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How are Moons Made?

Updated on June 3, 2013
A selection of our solar system's natural satellites are shown here to scale compared to the Earth and its moon.
A selection of our solar system's natural satellites are shown here to scale compared to the Earth and its moon. | Source

What Are Moons?

There are more than 300 moons in our solar system orbiting six different planets. With such huge numbers, moons show a much wider range of environments than found on the planets of the solar system. From the potato shaped moons of Mars, to the crushing atmosphere of Titan, to the ice volcanoes of Enceladus; the moons of our solar system are far from boring, inactive chunks of rock. Moons are the sites of the biggest volcanic eruptions and largest, deepest oceans in the solar system.

But what are moons? All moons are natural satellites held in place by gravity. This is the scientific way of saying they are chunks of rock that orbit planets. These can be small and irregular such as Phobos and Deimos, the moons of Mars, or massive worlds such as Ganymede, a moon orbiting Jupiter which is larger than the planet Mercury. Far from passive observers, these worlds actively shape, mould and maintain the solar system.

There are three distinct ways in which moons can be formed:

  • Accretion
  • Impact Events
  • Capture Events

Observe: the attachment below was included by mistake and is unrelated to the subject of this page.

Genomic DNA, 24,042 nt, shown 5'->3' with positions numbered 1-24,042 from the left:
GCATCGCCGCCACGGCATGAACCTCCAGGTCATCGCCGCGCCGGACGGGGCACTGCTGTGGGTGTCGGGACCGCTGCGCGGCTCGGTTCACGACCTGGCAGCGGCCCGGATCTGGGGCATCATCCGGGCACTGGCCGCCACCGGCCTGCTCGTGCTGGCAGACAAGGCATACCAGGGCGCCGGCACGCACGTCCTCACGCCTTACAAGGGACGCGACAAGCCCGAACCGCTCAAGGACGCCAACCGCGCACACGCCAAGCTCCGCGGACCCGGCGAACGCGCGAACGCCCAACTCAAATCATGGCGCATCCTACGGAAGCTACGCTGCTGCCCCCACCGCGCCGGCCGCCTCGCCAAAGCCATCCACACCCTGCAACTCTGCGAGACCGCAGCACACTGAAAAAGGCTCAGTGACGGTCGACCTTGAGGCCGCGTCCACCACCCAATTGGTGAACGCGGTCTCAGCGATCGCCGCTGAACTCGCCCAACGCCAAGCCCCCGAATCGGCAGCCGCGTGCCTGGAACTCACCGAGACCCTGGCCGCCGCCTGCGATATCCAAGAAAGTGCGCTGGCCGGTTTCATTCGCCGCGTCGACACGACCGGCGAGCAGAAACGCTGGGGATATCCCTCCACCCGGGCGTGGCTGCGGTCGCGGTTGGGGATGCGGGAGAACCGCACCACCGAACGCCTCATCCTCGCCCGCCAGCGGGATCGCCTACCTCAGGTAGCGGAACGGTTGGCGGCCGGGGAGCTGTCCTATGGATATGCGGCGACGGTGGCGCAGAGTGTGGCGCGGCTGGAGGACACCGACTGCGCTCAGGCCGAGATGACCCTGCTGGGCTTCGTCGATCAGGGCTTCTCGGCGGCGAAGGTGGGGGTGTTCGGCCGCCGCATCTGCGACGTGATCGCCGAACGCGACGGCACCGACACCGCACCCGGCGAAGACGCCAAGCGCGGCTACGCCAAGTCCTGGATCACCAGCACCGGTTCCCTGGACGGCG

Accretion Theory

Many moons form in the same way as planets do - Accretion.

After the formation of a star, large amounts of dust and gas are left over that slowly start to form clumps under the influence of their own gravity. These clumps start to bump into each other making larger and larger clumps - like a snowball rolling down a hill - until all of the dust in the area is used up and the moon stops growing.

Impact Theory

Some moons, such as our own, are thought to have been created as the result of a massive impact between two celestial bodies. After such a monumental collision, huge amounts of debris are ejected into space. Given time, these debris clouds coalesce into moons in a similar process to accretion.

The most widely accepted theory as to the formation of our own moon is the giant impact theory. This holds that a mars-sized proto planet called Thea smashed into the young Earth. Most of Thea fused with Earth, but huge amounts of debris were ejected into space. This coalesced into a ball and formed our Moon. As you can see from the video, the early moon-rises would have been far more spectacular than they are today.

How do we know this process formed our own Moon? We have all the evidence we need from rocks brought back from Apollo 11. After analysis of the rock samples, scientists found that they were identical in composition to rocks found in the Earth's crust. Not only that, but the rocks showed distinct evidence of being superheated. A massive impact event explains both of these facts.

It is unclear, however, whether the Moon was formed from an impact into Earth, or if several smaller moons orbiting the Earth impacted each other to form the Moon we know today.

Neptune and Triton, the largest captured moon in the solar system.
Neptune and Triton, the largest captured moon in the solar system. | Source